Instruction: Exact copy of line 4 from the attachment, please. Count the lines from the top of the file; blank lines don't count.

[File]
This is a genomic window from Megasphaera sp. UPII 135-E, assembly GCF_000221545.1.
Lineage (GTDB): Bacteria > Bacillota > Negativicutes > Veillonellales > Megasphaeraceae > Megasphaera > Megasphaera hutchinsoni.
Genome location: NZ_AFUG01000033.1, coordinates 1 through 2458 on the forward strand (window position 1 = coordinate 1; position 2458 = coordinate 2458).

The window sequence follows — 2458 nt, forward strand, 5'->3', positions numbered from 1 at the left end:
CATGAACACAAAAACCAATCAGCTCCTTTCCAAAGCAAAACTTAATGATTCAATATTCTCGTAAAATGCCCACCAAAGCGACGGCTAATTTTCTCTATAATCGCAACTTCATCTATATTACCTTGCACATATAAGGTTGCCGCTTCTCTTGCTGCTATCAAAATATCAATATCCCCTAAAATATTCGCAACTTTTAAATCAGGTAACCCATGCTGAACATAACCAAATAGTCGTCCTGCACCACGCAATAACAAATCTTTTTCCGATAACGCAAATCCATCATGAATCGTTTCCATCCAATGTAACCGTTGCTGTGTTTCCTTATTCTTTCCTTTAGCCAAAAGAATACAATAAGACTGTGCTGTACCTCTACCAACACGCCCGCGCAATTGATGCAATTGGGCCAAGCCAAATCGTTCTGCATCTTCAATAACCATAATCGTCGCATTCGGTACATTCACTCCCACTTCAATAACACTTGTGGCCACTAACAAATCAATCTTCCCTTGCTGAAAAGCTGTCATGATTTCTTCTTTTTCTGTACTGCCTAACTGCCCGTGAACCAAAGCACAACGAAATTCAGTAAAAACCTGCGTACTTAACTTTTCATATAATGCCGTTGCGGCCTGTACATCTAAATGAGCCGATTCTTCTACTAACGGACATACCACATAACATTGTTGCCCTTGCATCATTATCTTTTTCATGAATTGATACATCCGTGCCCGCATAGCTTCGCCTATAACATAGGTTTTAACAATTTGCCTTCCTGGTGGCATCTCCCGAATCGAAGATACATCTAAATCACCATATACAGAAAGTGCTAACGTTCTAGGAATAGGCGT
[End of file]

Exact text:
The window sequence follows — 2458 nt, forward strand, 5'->3', positions numbered from 1 at the left end: